Plot: What’s it about?
Porter (Mel Gibson) has done a lot of bad things in his life, but even he doesn’t think he deserves the whirlwind of hell that has descended upon him. A con man by trade, Porter was targeted by a criminal named Val Resnick (Gregg Henry), who was once a member of the vaunted The Outfit, but now stands as an outsider. As The Outfit has a strangehold on high end crime, Resnick needs to get back in the group’s good graces, no matter how much it costs. Resnick went after Porter hard, using Porter’s own wife Lynn (Deborah Unger) against him, exploiting her emotions over Porter’s contact with another woman, Rosie (Maria Bello). Porter then spirals into hell, as his own wife turns on him, his money is stolen by Resnick, and he is left for dead. But Porter doesn’t die and as he has survived, he decides to take action. He is soon consumed by vengeance, with only the recovery of his money and revenge on Resnick driving him. He finds himself on a path of destruction, as he faces down some of the city’s most ruthless criminals, but is his drive for revenge strong enough to see him through?
The trend of director’s cuts and unrated versions is stronger than ever, but a lot of these re-releases offer only a minimal change from the originals. But in the case of Payback, this new director’s cut is almost like a different movie in total. In addition to some revisions with the storyline, director Brian Helgeland has overhauled the entire Payback experience. The music has been changed, the visuals have been redesigned, and yes, even the film’s conclusion has been spun. Mel Gibson’s narration has been excised and the changes to the music are a mixed bag, some memorable moments are quite different now. The first thing you’ll notice is that the cloak of blue has been lifted from the transfer, which creates quite a difference. You can see flesh tones now and colors are bright, so the once stylistic visuals now seem more natural. So Payback is a whole new experience in this director’s cut, but is Helgeland’s vision better than the theatrical release? In some ways, this new version holds the edge, but I miss some elements from the original cut, so it is a toss up. I would like to see some kind of middle ground, with the best of both versions, to give us a definitive, masterful edition of Payback. In any event, if you enjoyed the theatrical version, then you’ll want to check out Payback: The Director’s Cut, but I think a rental should suffice.
Video: How does it look?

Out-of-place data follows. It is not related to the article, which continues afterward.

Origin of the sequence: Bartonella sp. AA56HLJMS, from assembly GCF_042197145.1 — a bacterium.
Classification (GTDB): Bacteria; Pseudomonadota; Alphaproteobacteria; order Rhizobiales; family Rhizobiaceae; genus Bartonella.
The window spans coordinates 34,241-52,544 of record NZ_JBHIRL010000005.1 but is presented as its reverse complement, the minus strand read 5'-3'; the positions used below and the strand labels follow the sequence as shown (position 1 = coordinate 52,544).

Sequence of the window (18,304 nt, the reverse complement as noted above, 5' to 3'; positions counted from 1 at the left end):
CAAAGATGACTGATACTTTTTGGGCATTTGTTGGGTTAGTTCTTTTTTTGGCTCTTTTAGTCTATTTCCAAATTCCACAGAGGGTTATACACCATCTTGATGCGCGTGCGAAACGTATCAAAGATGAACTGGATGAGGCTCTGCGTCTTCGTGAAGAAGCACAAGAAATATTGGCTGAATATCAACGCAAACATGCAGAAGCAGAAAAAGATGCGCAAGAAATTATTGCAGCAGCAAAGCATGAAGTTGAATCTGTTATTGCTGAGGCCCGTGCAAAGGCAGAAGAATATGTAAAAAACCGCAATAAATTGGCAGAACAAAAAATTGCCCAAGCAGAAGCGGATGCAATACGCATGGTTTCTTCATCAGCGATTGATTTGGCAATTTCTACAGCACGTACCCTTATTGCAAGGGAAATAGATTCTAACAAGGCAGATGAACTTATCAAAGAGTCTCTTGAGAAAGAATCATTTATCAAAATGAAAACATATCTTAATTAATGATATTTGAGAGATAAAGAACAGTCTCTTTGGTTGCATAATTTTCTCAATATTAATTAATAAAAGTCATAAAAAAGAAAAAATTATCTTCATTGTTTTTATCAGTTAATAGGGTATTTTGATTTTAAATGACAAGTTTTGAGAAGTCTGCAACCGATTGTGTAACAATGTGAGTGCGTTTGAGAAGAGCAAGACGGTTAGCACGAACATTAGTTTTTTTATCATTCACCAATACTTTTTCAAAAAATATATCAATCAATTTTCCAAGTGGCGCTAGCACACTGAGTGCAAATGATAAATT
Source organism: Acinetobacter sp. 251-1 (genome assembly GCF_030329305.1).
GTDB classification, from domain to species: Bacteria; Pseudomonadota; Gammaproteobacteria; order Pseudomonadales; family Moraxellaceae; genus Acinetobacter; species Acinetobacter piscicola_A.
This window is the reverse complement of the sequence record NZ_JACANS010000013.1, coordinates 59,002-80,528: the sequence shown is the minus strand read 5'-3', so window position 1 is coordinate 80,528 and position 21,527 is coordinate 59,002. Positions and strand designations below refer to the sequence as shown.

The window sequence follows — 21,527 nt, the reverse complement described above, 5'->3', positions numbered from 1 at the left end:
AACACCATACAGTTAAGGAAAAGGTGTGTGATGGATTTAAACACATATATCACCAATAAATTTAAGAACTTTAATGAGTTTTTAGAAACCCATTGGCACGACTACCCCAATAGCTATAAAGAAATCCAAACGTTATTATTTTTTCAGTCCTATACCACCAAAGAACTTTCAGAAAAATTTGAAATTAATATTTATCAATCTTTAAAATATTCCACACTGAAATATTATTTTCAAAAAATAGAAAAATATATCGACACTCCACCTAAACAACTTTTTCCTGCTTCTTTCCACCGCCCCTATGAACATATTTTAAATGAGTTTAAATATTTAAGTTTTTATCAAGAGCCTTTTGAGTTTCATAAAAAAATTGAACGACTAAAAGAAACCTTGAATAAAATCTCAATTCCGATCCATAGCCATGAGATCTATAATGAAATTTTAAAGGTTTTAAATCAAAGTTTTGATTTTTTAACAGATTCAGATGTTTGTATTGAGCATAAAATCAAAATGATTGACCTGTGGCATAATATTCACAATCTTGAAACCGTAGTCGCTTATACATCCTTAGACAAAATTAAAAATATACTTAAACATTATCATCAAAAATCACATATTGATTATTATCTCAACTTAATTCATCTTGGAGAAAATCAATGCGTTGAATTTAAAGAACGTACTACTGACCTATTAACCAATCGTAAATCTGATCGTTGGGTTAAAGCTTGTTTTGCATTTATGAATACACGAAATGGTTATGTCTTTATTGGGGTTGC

As mentioned above, “Payback” is not only an entirely different movie, but it’s visual look and feel has been completely retooled as well. The original version contained a very bluish/greyish tone to most every scene. Naturally the outdoor scenes amplified this and the indoor scenes were a bit warmed up, but not much. This new MPEG 2 transfer not only showcases a more warm and natural look to the movie, but we get to see plenty of new footage as well. And that’s where the bad news comes into play. The original print was done before the “digital age” and the producers had to search high and low for an original print of the film. In (re)doing the movie, they opted to give the film a more natural look. Gone are the bluish highlights – they’ve been replaced. The result is a very hard look to the film. Natural, but it “pops”. We can see more detail in the faces, wrinkles and the like. Obviously the filmmakers were going to a retro look here and that’s what we get. If you’re going to completely change a movie, might as well go all the way, right? While not as polished as the newer Blu-ray films, there is a certain element of grain but considering some of the source material, it looks pretty darn good. It’s a very unique-looking transfer to say the least.
Audio: How does it sound?
A standard Dolby Digital 5.1 track is included here and again, considering that the entire score was redone and the voiceovers taken out, it’s a very unique sounding track. The ambient effects, like gunfire, cars, etc. all sound on par with any other movie of this age. But, the entire soundtrack has been retooled for a more retro theme to the movie. Where there was once voiceovers, there’s now nothing. It’s a bit odd, actually. If you’ve seen “Payback” you were familar with Gibson’s quirky narration but now it just sounds like actors reading their lines. Never underestimate the power of sound. Is it bad? No. It’ just different and certainly fits with the theme of the movie, that’s for sure.
Supplements: What are the extras?
After you’ve seen both versions, make sure to check out Same Story, Different Movie, a featurette that offers insights into how the two cuts are different. Helgeland and other production staff discuss why changes were made and why this new version was needed, while Mel Gibson provides his thoughts as well. Helgeland returns for a director’s commentary and while I expected a wealth of insights, that wasn’t the case. He spends a lot of time narrating what is on screen, but to be fair, some worthwhile comments do come in once and a while. This disc also includes an interview with author Donald Westlake, as well as featurettes that focus on the location work in Chicago and San Francisco.